Unarmed in a conventional way, perhaps. Throughout the evening Minivan News observed isolated cases of small bottles filled with water and shoes being thrown from the crowd at officers. On one occasion, a sandal narrowly missed several journalists clustered behind the barriers.
Either in playful defiance, or an attempt at provocation, some protesters in between chanting and singing were seen kicking over and hauling away temporary barriers, before security forces responded by entering the crowd to return the symbolic if ineffective structures.
The occasional charges by police into the crowd lead to chaos, with demonstrators screaming and photographers sometimes being caught in the fray as officers sought to breach the protest lines. During one such charge, a handful of protesters were taken behind police lines, the barriers were replaced, and the songs and chanting then continued as if nothing had happened.
Despite a willingness among some protesters to remove the barriers, other figures in the crowd appealed for caution, calling for order on the opposition’s front lines.
A local man dressed as an “alternative” police chief, decked out in his own bespoke yellow uniform, issued orders to the crowd over a megaphone, mocking police whilst chastising one protester for attempting to kick over a barrier.
Among the throng of younger and middle-aged protesters is Naeema, a mature yet highly-animated protester in her sixties wearing a cowboy hat, who surged past the barricades brandishing an MDP flag and shouting at police, to the mirth of the gathered crowd.
Several figures from the former government at points arrived to survey the scene, but the biggest reception at the barricades is for the country’s former President Mohamed Nasheed – now leader of the political opposition.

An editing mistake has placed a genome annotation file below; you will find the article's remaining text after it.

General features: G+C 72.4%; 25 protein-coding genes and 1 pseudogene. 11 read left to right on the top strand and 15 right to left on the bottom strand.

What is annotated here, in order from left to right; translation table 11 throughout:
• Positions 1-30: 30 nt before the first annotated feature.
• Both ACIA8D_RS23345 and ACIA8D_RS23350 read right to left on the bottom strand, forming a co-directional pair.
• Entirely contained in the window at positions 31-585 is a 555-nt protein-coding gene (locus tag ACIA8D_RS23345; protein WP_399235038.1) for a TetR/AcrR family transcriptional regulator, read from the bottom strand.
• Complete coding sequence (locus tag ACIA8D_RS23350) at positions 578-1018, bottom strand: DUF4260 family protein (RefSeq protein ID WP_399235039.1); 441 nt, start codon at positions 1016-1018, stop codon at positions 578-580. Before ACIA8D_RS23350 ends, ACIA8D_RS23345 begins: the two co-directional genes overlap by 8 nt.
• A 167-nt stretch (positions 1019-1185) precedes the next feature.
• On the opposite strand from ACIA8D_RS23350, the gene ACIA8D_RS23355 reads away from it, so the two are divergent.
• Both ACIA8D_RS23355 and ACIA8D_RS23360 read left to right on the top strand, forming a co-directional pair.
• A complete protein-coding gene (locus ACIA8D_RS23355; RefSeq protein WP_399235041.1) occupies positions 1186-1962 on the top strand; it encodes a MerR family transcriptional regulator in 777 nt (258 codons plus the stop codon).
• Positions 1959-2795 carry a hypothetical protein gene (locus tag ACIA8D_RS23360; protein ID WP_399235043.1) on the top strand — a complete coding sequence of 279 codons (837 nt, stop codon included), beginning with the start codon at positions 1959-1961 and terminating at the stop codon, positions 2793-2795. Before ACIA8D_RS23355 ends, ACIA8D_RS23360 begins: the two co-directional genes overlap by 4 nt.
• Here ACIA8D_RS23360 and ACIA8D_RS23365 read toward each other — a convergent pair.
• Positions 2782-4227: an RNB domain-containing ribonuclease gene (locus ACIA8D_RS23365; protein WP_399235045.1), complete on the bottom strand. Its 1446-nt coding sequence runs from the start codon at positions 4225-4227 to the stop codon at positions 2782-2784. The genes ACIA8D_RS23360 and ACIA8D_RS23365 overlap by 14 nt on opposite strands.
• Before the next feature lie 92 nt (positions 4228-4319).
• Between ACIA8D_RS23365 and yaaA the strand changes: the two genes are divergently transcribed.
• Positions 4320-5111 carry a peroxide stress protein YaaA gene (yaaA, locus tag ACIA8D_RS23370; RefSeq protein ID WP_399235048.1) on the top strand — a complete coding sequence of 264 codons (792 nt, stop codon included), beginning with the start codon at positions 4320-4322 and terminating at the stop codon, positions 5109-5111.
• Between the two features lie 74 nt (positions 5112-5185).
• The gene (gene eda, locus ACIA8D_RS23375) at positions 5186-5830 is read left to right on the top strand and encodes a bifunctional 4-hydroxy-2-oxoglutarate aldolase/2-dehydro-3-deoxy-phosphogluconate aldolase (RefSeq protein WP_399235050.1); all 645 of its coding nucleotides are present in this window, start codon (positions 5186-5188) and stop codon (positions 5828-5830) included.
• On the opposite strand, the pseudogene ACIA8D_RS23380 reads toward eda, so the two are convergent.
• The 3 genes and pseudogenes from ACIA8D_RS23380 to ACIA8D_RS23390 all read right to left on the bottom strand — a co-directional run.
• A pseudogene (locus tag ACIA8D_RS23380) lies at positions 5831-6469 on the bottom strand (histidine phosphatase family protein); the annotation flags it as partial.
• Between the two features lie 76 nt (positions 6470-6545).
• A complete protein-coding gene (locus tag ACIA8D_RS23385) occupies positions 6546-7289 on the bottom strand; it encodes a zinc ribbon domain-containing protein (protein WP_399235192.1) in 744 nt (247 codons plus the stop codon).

At the stroke of midnight Nasheed, who was reportedly pepper sprayed earlier in the evening after police attempted to drive back the gathered crowds, returned to the protest, creating a swell of excitement and applause from his supporters.
In an act of either statesmanly defiance – or perhaps awareness of calls from senior government politicians for his arrest – the former president stood silently just behind the barriers set up by police, as supporters attempt to incite a response.
“You can see how he energises the crowd I think,” observed a a young woman upon Nasheed’s arrival at the barriers.
As the “excitement” led to temporary barriers again pushed away back into the crowd, protesters began to push forward down Chaandhanee Magu towards the gathered police forces further down the road.
Nasheed nonetheless remained behind the metaphorical police banner, aware of the potential for arrest – a line, politically, he seems unwilling to cross.
With Republican Square part of a so-called “Green Zone” due to its close proximity to politically sensitive areas of the capital – including the President’s Office and military headquarters – stationed officers carried plastic shields that were used to push the gathered crowd back down Chaandhanee Magu.